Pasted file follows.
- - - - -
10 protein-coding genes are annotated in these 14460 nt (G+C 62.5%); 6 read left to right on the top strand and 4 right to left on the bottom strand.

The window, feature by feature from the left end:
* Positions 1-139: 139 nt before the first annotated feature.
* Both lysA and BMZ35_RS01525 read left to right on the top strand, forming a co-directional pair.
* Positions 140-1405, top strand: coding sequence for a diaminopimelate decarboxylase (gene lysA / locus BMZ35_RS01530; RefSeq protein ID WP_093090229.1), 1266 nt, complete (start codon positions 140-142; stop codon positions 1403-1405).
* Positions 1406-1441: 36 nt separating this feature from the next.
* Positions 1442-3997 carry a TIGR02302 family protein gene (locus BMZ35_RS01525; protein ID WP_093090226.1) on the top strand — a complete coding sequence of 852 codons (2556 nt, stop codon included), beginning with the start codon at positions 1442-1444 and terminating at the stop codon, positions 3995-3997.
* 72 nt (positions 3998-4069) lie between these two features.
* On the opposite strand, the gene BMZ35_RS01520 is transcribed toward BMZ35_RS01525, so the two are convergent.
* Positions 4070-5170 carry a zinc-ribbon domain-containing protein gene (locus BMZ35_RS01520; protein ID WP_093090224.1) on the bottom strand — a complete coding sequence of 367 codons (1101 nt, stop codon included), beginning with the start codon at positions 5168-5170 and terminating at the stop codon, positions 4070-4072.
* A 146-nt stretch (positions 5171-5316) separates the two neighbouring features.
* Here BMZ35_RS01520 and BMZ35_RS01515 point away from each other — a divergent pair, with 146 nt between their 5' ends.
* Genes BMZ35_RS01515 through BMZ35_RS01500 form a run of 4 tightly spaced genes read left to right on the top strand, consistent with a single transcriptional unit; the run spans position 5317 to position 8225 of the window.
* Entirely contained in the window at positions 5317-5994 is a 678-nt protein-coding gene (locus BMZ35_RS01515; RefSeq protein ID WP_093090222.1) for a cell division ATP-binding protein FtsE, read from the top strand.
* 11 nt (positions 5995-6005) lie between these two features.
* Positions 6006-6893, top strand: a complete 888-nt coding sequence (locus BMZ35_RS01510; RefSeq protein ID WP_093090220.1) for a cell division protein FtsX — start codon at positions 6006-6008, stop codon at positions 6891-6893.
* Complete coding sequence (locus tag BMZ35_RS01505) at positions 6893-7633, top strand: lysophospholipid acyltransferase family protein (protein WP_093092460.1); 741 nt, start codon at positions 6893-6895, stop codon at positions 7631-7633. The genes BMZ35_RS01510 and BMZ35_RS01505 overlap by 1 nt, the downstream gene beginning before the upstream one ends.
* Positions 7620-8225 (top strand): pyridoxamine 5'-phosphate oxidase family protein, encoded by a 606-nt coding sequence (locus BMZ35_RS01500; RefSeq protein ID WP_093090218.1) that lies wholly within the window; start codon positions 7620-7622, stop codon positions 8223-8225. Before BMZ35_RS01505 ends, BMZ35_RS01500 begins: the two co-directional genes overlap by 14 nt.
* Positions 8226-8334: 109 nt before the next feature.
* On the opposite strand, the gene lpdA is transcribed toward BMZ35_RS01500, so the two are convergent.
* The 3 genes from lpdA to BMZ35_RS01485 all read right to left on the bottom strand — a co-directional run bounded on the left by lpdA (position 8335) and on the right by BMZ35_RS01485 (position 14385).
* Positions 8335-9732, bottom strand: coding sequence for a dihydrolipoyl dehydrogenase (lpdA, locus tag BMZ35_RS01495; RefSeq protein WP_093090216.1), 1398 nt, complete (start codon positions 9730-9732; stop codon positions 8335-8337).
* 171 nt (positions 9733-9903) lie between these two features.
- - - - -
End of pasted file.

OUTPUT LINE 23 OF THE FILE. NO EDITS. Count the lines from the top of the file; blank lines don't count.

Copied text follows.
* 171 nt (positions 9733-9903) lie between these two features.